Contents PrefaceandAcknowledgments xi 1 HumanandMachineintheRacetotheMoon 1 2 ChauffeursandAirmenintheAgeofSystems 17 3 FlyingReentry:TheX-15 43 4 AirmeninSpace 65 5 ‘‘Braincaseonthetipofaﬁrecracker’’:ApolloGuidance 95 6 ReliabilityorRepair?TheApolloComputer 123 7 ProgramsandPeople 145 8 DesigningaLanding 181 9 ‘‘Pregnantwithalarm’’:Apollo11 217 10 FiveMoreHandsOn 235 11 Human,Machine,andtheFutureofSpaceﬂight 263 Notes 273 Glossary 305 Bibliography 307 Index 335 AbouttheCoverImage 361.
Preface and Acknowledgments OnJune14,1966,aroboticspacecrafthadjustlandedonthemoonandbeguntrans- mitting images to NASA. Project Gemini was drawing to a close, Apollo hardware was beginningtoemergefromfactories,andApollosoftwarewasexperiencingacrisis.And onthatdayIwasborn.
1 Human and Machine in the Race to the Moon AJulyDayontheMoon On a July day in 1969, after a silent trip around the far side of the moon, the two Apollospacecraftreappearedoutoftheshadowsandreestablishedcontactwithearth.
2 Chauffeurs and Airmen in the Age of Systems TestPilotsandSurvival TheSocietyofExperimentalTestPilots(SETP)helditsﬁrstannualawardsbanqueton October4,1957.Thesemensatatthetopofthepilotingprofession,crossingthebor- der between engineering and ﬂying skills. They had been rocketed to fame by Chuck Yeager’s epochal supersonic ﬂight nine years before. The atmosphere in the banquet hall was electric as the group celebrated its new society epitomizing professional ma- turity.Sixhundredandﬁftypeopleattended,manyofthemmakingthedrivefromthe dry desolation and professional focus of Edwards Air Force Base, a few hours north in theMojavedesert,downtothecosmopolitanfashionofthenewBeverlyHilton.This was Southern California at its 1950s best, as the serious, focused ﬂyers enjoyed an eveningintheheartofmid-centuryHollywoodglamour(ﬁgure2.1).
3 Flying Reentry: The X-15 There is no necessity to defend an aviator for trying to put things in a perspective from which they’vecreptandgetthingsbackintobalance.Thereisalsonochallengeonthepartofaviators toautomaticsystemsorelectronicsystemsorsophisticatedmechanicalsystems;it’sthechallenge ofputtingthemintotheperspectivesthatarenecessarysothattheyarethebestcomplementand augmentation and supplementary support you can give an aviator, an astronaut, or a pilot or whateveryouwanttocallhim.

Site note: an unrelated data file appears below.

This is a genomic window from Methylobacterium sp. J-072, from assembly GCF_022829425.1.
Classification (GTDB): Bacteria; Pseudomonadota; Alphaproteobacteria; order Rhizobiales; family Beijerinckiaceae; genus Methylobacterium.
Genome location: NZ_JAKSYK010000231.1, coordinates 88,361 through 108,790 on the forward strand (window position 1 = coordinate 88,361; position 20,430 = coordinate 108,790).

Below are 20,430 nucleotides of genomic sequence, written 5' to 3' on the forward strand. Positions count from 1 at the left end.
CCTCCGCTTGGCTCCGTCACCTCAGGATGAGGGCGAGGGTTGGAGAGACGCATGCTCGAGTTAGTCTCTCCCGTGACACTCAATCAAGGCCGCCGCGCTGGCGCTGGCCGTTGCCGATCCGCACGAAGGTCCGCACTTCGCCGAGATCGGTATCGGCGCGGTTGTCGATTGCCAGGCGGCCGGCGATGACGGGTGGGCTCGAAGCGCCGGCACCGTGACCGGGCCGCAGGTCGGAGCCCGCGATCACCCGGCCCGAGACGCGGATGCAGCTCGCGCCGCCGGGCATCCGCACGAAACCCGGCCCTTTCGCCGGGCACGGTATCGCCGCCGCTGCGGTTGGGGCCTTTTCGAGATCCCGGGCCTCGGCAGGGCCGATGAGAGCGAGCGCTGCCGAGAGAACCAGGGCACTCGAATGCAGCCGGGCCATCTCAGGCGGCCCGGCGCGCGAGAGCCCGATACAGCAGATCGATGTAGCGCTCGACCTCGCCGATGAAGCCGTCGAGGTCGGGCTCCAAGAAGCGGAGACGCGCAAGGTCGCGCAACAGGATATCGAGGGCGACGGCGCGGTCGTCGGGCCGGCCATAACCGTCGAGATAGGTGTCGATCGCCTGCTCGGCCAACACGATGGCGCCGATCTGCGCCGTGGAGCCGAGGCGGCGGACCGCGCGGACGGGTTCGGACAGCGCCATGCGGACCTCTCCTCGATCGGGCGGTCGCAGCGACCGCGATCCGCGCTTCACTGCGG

4 Airmen in Space Thedevelopmentofmannedspaceﬂightisnotjustamatterofreplacingawarheadbyamanned cabin.Suddenly,aswitchisthrownbetweentwoparalleltracks,thoseofmissiletechnologyand thoseofaviationtechnology,andanattemptismadetomovetheprecioushumanpayloadfrom one track to the other. As in all last-minute switchings, one has to be careful to assure that no derailmenttakesplace.
5 ‘‘Braincase on the tip of a ﬁrecracker’’: Apollo Guidance It was a curious ship, a braincase on the tip of a ﬁrecracker.Without ﬁre it could not move; withoutelectricityitcouldnotthink.
6 Reliability or Repair? The Apollo Computer IfIwantedtowriteaphilosophicalnovelaboutApolloandsaywheredidthistechnologicalcapa- bilitycomefrom?Andwhatwasit?You’dhavetogobacktothesetwothings:youdevelopeda groupofmenandanapproach,asystemsapproachifyouwill,thatletyouundertakehigh-speed ﬂying,youdevelopedasystemsapproachthatletsyouundertakeriskymissionsandbeabletocall themethical.
7 Programs and People Questoculusnonvide,cornondelet Whattheeyedoesnotsee,theheartdoesnotregret ‘‘Alothappensthatwearenottellingyouabout.’’ —OpeninglinesofApollosoftwaresourcecode ProgrammingtheMoonFlights With the exception of integrated circuits and extremely high reliability, the hardware fortheApolloguidancecomputerrepresentedthestateoftheartwhenApollobegan.